bims-micpro Biomed News
on Discovery and characterization of microproteins
Issue of 2023‒05‒07
two papers selected by
Thomas Farid Martínez
University of California, Irvine

  1. BMC Genomics. 2023 May 01. 24(1): 226
      Open reading frames (ORFs) with fewer than 100 codons are generally not annotated in genomes, although bona fide genes of that size are known. Newer biochemical studies have suggested that thousands of small protein-coding ORFs (smORFs) may exist in the human genome, but the true number and the biological significance of the micropeptides they encode remain uncertain. Here, we used a comparative genomics approach to identify high-confidence smORFs that are likely protein-coding. We identified 3,326 high-confidence smORFs using constraint within human populations and evolutionary conservation as additional lines of evidence. Next, we validated that, as a group, our high-confidence smORFs are conserved at the amino-acid level rather than merely residing in highly conserved non-coding regions. Finally, we found that high-confidence smORFs are enriched among disease-associated variants from GWAS. Overall, our results highlight that smORF-encoded peptides likely have important functional roles in human disease.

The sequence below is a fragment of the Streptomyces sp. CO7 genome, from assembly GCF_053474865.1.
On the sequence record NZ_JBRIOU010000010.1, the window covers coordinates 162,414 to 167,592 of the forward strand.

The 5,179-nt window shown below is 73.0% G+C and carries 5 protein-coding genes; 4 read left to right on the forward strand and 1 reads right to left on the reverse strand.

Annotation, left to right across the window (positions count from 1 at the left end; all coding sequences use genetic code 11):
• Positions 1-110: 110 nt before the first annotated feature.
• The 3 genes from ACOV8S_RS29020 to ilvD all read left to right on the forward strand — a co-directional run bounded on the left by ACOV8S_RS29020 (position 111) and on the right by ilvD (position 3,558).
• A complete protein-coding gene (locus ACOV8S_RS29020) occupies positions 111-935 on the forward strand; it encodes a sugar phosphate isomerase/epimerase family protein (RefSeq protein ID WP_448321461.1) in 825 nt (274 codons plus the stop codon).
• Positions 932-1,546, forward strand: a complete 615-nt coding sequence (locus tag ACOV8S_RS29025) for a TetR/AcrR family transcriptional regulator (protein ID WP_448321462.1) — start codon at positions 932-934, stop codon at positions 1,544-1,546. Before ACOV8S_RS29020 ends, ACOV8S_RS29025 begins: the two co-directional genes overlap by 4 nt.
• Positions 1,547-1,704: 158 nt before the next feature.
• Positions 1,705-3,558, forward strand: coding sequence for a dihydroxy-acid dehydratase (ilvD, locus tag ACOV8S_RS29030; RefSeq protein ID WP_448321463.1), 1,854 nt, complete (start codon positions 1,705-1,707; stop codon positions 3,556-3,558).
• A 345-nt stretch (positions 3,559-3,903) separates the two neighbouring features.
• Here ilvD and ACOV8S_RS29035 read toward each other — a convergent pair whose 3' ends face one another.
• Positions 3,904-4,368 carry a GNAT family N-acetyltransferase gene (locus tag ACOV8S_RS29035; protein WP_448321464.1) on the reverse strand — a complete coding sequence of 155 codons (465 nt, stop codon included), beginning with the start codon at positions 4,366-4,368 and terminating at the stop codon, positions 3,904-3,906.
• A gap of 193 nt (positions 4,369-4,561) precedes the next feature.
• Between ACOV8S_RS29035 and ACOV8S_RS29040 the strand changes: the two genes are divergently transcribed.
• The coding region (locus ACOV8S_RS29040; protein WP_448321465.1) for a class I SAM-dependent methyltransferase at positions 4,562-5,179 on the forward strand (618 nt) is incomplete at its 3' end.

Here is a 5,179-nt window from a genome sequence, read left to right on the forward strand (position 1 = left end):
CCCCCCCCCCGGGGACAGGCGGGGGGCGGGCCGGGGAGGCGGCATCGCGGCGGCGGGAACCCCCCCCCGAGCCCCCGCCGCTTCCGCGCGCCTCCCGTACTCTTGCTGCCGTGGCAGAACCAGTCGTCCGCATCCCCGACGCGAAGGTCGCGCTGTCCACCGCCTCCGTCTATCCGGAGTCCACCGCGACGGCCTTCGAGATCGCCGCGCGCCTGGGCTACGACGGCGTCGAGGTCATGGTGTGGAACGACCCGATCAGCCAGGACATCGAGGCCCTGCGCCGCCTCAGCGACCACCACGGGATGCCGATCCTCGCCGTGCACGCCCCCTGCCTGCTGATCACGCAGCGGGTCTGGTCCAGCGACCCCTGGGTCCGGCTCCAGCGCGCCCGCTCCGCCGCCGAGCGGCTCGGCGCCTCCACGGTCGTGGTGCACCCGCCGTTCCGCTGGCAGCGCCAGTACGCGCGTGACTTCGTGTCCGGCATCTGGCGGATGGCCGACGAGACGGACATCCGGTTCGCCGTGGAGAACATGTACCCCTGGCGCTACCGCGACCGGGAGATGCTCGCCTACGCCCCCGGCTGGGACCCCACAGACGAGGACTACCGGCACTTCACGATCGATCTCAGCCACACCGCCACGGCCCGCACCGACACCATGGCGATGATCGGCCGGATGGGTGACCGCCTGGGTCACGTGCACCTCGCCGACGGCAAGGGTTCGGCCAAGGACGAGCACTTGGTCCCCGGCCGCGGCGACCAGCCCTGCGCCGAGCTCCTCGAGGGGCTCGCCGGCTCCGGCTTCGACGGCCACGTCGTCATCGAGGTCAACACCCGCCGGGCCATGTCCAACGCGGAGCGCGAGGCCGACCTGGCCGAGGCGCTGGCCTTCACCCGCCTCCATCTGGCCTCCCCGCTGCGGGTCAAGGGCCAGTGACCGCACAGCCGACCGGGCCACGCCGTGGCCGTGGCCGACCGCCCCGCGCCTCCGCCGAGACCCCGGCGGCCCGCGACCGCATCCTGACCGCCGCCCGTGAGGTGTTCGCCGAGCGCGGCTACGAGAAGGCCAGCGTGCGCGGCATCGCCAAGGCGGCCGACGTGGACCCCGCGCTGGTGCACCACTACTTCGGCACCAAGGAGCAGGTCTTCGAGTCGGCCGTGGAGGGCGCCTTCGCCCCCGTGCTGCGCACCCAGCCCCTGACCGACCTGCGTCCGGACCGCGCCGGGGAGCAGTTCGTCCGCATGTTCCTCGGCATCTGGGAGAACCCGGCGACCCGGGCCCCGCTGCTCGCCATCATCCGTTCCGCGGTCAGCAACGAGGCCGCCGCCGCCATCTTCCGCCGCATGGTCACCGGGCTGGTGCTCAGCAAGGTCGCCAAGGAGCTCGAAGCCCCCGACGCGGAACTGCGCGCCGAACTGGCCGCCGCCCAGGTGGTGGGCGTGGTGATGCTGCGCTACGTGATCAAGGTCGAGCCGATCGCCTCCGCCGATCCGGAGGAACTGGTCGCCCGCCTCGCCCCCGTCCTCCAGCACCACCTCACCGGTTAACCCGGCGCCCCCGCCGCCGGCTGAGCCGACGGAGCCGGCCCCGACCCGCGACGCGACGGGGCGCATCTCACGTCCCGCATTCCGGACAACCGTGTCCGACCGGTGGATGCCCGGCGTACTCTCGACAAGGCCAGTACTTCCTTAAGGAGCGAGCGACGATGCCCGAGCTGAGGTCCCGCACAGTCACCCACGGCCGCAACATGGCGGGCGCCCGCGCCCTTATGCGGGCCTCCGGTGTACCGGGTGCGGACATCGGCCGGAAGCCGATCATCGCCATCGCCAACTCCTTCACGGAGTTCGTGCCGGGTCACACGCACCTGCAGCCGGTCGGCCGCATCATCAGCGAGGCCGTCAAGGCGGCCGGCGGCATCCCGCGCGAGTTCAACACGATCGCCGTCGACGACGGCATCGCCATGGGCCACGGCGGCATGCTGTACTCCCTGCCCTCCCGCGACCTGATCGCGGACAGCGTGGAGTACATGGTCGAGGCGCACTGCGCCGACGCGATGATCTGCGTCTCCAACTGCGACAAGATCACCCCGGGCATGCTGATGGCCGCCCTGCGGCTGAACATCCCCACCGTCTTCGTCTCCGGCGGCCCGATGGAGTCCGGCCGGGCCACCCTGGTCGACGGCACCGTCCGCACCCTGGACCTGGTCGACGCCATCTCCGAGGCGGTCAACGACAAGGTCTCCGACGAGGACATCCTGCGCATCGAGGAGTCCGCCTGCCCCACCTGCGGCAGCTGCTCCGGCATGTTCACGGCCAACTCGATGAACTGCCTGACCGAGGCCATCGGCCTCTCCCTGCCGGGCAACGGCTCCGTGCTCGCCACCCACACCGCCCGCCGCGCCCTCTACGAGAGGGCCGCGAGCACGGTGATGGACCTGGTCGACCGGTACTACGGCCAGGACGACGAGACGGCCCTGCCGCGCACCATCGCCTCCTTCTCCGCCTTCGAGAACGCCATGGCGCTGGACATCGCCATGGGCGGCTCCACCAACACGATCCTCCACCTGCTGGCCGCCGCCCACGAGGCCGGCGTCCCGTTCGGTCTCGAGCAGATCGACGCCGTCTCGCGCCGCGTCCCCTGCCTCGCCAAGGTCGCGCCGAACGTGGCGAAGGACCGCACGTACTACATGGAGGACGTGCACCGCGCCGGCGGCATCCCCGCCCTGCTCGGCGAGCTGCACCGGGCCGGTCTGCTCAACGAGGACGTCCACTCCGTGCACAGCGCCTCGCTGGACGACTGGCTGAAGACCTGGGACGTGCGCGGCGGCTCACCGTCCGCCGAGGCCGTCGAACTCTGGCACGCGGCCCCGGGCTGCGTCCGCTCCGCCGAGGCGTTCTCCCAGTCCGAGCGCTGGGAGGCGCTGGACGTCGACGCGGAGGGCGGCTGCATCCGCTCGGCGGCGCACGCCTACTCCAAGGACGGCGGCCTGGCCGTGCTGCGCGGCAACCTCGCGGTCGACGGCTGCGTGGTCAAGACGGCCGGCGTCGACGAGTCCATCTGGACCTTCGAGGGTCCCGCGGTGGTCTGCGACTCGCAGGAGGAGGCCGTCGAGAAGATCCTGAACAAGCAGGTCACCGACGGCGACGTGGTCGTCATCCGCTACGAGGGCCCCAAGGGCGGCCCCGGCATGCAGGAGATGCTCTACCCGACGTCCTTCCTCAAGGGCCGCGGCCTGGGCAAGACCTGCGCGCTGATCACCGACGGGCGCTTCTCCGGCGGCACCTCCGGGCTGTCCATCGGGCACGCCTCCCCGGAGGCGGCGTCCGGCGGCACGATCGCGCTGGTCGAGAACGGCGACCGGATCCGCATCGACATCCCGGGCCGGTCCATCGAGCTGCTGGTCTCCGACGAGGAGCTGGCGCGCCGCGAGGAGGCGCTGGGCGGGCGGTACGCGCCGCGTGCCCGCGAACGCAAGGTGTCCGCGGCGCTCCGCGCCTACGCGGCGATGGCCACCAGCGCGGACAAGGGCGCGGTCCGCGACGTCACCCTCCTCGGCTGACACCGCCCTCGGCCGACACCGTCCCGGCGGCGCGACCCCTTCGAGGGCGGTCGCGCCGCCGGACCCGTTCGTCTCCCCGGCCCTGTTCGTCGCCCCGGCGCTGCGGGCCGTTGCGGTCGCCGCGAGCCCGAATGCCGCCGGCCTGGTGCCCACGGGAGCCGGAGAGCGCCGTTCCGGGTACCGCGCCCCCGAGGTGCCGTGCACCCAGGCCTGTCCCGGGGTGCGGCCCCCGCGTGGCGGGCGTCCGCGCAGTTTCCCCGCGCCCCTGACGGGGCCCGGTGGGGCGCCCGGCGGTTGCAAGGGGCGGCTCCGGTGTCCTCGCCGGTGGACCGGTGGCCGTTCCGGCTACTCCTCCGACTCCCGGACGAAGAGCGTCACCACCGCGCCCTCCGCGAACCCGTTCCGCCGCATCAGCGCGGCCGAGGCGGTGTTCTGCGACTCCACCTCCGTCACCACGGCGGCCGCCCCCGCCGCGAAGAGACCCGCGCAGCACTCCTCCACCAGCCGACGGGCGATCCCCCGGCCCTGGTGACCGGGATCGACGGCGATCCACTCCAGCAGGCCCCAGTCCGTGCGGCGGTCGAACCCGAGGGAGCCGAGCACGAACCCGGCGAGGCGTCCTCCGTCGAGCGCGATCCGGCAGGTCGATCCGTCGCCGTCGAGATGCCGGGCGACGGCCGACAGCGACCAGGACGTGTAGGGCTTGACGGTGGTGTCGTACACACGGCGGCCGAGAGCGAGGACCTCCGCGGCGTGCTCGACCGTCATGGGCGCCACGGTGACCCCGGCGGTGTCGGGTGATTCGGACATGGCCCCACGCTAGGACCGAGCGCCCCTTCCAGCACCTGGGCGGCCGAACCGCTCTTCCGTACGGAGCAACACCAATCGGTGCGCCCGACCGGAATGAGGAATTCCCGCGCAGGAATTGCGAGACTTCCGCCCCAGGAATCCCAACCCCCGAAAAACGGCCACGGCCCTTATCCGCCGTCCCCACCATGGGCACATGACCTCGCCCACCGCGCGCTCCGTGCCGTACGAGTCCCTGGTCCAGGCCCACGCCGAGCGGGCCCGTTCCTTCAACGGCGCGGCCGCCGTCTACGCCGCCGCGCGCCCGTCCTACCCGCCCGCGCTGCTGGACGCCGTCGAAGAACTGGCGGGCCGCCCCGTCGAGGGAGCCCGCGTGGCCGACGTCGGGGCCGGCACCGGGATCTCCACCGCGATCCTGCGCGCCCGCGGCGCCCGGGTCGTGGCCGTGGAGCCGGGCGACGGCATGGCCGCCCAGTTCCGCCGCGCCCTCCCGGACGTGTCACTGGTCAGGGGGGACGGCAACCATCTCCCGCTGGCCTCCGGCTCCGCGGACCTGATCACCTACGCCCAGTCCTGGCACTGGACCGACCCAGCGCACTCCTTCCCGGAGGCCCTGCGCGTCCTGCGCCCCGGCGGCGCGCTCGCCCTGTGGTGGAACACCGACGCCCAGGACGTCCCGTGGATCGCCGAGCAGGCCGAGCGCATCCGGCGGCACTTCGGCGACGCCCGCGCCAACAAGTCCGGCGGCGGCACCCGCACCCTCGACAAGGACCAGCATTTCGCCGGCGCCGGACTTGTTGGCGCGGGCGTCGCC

Keywords:  Comparative genetics; Evolutionary conservation; Human genetic variation; Micropeptides; Small open reading frames
  2. RNA. 2023 May 04. pii: rna.079692.123. [Epub ahead of print]
      Rae1 is a well-conserved endoribonuclease among Gram-positive bacteria, cyanobacteria and the chloroplasts of higher plants. We have previously shown that Rae1 cleaves the Bacillus subtilis yrzI operon mRNA in a translation-dependent manner within a short open reading frame (ORF) called S1025, encoding a 17-amino acid (aa) peptide of unknown function. Here, we map a new Rae1 cleavage site in the bmrBCD operon mRNA encoding a multidrug transporter, within a unannotated 26-aa cryptic ORF that we have named bmrX. Expression of the bmrCD portion of the mRNA is ensured by an antibiotic dependent ribosome attenuation mechanism within the upstream ORF bmrB. Cleavage by Rae1 within bmrX supresses bmrCD expression that escapes attenuation control in the absence of antibiotics. Similar to S1025, Rae1 cleavage within bmrX is both translation- and reading frame-dependent. Consistent with this, we show that translation-dependent cleavage by Rae1 promotes ribosome rescue by the tmRNA.
    Keywords:  <it> Bacillus subtilis </it>; RNA processing and decay; Rae1; translation